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by Judith Findlay
Cabinet's ground floor passage, lit with ultra violet light and hung each side with orange day-glo posters, felt creepy and quietly aggressive (behind a door could dwell a religious fanatic or political extremist silently having a rant; theorizing about conspiracies). I walked past and pondered signs reading, "Whatever Happened to David Bowie," "Spike Milligan is God," "Keith Moon Matters," "Brian Epstein Died for You," " My Mate Fancies You" and a smiley face. "I Am Human and I Need To Be Loved, Just Like Everyone Else Does" and "I've Seen This Happen In Other People's Lives and Now Its Happening In Mine" were pasted to the walls, too--all quasi-religious sayings or verses of teenage angst/mid-life crisis. Up the stairs was a door, from which a serious back-beat filtered indicating some pretty cool tunes. A small porcelain plaque read "Jeremy's Room" and sure enough, through the door was Jeremy sitting on his un-made Union Jack duvet-covered bed. Thankfully he didn't look disturbed or dangerous. Thankfully the posters downstairs were part of his show called "At Home."
Deller turned up the volume of his huge amp--the source of the really cool sounds--above which, on the wall, was the instruction "Let Them Eat Bass," and put the kettle on for a cup of tea. I settled down to watch a slide show overlooked by a large wall painting of Ozzy Osborne: the existentialist. First up came the title, "The Kent Archeological Society's Monthly Dig," followed by images of people raking around for bargains at a car boot sale. Next, came a picture of a village hall with a sign reading "Jumbo Sale Today" and Deller's "thumbs-up" of approval in the corner. A nice shot of a romantic landscape was next--a picture of a scene of trees beneath towering chimneys breathing smoke and then one of an "I love Joy Riding" sticker stuck (by Deller) to the bumper of a police car. Images of Veterans parading at V.E. day and of Take That fans posing outside their idols's concert venue followed. They wore the badges of their loyalty: medals on the chests of the pensioners and the marks of Take That's logo (like signs of blessing or baptism) on the foreheads of the youths. Then came the Middle Class Posse and Middle Class Hand Signals (just in case middle class people want to form middle class gangs and thus quietly convey by hand "cups of tea," "Radio Four," "The Antiques Road," "Single Sex Schools," and "Church of England"--all strongholds of British middle culture. There was information about student life, money, time wasters, drugs, Deller's parents' house (a semi-detached south London home, where Deller lives and where previously he has had a show) and Robbie Williams the bad boy of Take That wearing one of Deller's T-shirts: "My Booze Hell" (the other T-shirt in the set reads, "My Drug Shame").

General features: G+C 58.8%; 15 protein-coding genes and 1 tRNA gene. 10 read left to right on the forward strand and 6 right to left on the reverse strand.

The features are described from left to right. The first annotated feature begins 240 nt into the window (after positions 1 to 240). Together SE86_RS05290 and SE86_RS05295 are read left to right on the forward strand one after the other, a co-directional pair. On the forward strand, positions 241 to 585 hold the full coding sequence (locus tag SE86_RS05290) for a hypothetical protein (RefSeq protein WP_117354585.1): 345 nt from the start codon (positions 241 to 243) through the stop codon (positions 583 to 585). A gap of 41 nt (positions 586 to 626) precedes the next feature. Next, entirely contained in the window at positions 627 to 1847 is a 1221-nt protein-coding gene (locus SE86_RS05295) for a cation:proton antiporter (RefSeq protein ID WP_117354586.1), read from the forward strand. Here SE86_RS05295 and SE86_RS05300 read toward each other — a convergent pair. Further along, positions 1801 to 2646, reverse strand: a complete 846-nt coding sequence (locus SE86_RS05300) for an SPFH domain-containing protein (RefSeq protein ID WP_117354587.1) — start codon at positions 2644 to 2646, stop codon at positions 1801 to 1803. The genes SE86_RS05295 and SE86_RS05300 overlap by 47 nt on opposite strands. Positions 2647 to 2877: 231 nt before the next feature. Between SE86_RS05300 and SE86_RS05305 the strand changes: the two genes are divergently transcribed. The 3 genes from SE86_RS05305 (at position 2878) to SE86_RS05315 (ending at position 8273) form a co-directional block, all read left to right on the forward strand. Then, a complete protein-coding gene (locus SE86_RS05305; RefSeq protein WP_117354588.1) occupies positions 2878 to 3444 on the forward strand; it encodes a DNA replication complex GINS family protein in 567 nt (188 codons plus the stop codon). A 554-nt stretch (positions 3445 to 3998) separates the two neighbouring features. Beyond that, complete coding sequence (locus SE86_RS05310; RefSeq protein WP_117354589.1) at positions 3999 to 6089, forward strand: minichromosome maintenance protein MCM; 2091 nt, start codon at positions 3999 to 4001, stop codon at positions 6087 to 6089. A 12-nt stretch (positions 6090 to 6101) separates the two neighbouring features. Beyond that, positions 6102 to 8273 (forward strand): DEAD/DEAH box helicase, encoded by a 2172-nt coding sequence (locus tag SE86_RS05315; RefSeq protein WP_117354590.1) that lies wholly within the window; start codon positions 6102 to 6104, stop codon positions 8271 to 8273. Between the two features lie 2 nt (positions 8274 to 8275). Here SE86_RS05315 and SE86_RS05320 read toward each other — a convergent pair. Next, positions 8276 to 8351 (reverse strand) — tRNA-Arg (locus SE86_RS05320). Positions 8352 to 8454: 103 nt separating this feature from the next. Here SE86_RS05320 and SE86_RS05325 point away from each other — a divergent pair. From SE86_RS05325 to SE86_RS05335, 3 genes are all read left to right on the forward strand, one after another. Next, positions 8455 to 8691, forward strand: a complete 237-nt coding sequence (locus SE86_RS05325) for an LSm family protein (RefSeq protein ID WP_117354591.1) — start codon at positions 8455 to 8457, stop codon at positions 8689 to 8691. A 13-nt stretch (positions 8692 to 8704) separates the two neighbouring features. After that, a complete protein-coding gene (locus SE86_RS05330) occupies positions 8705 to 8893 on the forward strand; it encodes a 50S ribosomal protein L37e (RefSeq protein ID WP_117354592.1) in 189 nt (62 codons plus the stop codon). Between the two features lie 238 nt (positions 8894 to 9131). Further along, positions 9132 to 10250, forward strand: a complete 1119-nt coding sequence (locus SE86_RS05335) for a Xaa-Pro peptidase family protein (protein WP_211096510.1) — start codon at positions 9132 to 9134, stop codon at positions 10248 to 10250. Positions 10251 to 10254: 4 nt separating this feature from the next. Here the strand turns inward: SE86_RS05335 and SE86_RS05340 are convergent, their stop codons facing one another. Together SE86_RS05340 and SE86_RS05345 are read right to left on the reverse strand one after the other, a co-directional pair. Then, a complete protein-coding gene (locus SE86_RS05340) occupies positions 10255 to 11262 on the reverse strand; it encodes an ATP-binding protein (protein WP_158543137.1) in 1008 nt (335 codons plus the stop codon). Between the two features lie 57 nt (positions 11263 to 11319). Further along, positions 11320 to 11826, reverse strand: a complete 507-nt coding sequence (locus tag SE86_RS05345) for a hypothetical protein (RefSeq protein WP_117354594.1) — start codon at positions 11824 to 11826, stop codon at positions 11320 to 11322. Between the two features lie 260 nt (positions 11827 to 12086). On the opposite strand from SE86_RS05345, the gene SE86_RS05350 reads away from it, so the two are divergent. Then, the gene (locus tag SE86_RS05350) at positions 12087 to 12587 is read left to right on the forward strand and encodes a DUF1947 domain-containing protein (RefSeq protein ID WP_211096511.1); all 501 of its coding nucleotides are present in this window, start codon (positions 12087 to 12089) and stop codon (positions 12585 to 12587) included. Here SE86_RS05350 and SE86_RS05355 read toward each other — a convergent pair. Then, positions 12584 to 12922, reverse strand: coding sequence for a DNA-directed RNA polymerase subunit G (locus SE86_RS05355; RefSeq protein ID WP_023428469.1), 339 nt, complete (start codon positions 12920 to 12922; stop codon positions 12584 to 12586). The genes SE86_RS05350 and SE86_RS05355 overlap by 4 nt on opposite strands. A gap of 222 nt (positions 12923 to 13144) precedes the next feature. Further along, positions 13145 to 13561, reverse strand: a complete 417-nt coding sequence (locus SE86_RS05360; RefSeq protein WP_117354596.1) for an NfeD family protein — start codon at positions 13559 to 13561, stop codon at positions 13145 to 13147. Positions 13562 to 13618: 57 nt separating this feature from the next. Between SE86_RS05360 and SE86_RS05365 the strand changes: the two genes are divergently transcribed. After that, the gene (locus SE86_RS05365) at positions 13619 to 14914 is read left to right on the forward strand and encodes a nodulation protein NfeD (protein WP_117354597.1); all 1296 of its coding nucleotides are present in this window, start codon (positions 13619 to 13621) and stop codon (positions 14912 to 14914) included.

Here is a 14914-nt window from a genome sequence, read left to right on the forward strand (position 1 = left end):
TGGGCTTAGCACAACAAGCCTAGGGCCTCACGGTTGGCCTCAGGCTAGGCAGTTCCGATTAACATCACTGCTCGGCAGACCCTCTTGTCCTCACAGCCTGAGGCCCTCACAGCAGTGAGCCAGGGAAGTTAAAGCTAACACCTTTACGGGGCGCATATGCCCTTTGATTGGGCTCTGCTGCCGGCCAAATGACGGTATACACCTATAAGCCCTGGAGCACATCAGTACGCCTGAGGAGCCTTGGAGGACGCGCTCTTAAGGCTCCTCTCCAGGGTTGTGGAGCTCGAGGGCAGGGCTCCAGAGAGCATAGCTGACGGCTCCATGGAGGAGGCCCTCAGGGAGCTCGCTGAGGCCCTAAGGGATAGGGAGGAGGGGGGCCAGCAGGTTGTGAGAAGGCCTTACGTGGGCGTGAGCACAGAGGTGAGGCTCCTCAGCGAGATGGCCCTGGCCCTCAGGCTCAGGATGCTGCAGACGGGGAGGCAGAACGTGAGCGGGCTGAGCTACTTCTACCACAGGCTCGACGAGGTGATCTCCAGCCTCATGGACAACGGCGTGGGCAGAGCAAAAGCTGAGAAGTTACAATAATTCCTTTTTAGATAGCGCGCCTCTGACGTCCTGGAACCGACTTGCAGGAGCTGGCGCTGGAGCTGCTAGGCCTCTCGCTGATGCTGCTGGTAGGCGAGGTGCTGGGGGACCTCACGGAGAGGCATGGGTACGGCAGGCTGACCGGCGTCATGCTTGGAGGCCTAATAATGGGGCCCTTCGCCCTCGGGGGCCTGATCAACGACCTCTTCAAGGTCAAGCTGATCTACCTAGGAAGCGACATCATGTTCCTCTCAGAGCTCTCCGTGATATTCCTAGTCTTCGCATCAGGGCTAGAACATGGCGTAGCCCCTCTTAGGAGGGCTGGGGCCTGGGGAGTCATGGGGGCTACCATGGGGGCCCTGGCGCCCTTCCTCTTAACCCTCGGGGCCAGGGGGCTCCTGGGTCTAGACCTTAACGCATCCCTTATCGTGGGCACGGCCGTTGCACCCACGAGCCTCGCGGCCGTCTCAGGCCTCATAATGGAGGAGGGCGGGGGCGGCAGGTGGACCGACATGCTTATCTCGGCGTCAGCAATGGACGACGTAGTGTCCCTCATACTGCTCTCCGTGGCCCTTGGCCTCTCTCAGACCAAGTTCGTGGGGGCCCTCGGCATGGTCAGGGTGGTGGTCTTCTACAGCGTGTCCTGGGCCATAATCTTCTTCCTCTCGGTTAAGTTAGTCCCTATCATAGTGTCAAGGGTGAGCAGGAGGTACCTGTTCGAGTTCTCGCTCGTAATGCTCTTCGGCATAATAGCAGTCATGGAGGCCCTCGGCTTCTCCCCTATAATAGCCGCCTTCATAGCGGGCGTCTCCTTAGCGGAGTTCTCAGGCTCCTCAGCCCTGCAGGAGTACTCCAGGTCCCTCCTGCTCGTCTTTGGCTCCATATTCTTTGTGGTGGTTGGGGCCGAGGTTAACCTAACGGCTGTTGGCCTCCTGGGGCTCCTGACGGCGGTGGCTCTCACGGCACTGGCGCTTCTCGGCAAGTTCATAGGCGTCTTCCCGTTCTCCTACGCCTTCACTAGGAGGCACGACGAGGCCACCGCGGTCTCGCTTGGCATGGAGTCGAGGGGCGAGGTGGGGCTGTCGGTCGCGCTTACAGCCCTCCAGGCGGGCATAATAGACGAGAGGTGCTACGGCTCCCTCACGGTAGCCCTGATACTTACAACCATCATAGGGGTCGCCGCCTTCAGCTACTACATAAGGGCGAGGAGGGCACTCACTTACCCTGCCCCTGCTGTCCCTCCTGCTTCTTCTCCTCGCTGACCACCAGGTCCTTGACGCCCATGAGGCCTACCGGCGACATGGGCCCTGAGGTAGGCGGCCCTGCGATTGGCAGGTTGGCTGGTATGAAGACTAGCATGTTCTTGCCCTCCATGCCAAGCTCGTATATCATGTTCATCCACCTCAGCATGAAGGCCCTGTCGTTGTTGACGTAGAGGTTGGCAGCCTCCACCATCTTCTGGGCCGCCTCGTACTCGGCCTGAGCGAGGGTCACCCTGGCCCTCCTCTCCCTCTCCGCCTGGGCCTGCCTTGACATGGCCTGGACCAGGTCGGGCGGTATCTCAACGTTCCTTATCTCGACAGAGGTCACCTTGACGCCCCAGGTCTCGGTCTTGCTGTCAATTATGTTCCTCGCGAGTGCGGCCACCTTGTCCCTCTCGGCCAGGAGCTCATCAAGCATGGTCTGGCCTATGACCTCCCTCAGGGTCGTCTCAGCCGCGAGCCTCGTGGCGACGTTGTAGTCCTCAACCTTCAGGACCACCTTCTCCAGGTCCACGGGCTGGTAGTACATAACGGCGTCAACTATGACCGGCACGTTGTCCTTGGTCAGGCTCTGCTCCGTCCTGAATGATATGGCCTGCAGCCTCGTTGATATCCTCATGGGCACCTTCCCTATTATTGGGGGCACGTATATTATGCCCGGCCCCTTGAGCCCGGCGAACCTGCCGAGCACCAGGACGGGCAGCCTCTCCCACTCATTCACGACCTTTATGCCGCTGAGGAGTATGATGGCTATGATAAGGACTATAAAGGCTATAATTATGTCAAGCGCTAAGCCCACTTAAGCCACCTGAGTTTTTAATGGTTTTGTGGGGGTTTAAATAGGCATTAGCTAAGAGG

Next door, more fluorescent posters, photographs, newspaper cuttings and press releases told of fake exhibitors, guided tours and heritage events: "I Miss the World of Twist," "Do You Remember the First Time," "Together 4 Ever," "Keith Moon at the Tate," "World of Gazza at the Museum of Mankind," "Shaun Ryder at the Cornerhouse," "Haunted Milton Keynes," "Jack the Ripper's Bath," and an authentic reenactment of an historical battle (the miners versus the police in 1980s Thatcher-ite Britain).
Deller loves gossip and evidence of dubious goings on graced the walls as well: a dinner given by singer Morrissey for comedians Vic Reeves and Bob Mortimer, which all went horribly wrong and an affair between an extremely well-known, aging rock star and a school girl Iranian princess that ended in abortion (which is scary if it's true and doesn't really matter if it's not--just one of life's fairy tales gone sour).
Back in "Jeremy's Room," Deller--temporarily leaving his parents' house--set up home in Cabinet, complete with the comforts of TV and VCR, his record collection encased in an old Red Cross box, a carpet, a poster of Kate Moss, photos of a few good nights out with friends and the Union Jack bed. The TV, a small bed-side portable, showed a recording of an MTV show--once again the best boy-band ever (Take That, of course), professional as always, give their best, trying to carry on while Robbie fools around, expressing himself through paint on canvas propped upon an artist's easel. Irony was about to leave the building.
"At Home" seemed so casual and familiar and yet so important and different--you glanced at things you thought you recognized only to double-take and realize their strangeness. A friendly fanatic, Deller reversed a popular culture (and art is part of that) which is so familiar and so shared, it can be shocking when you find that it's actually so different. Triviality, like the phenomenon of Robbie Williams and Take That, can be incredibly important (a joke can be deadly serious; humor, it's been said is pretty close to terror). "At Home" moved art and popular culture to a new residence where they set up a home together.
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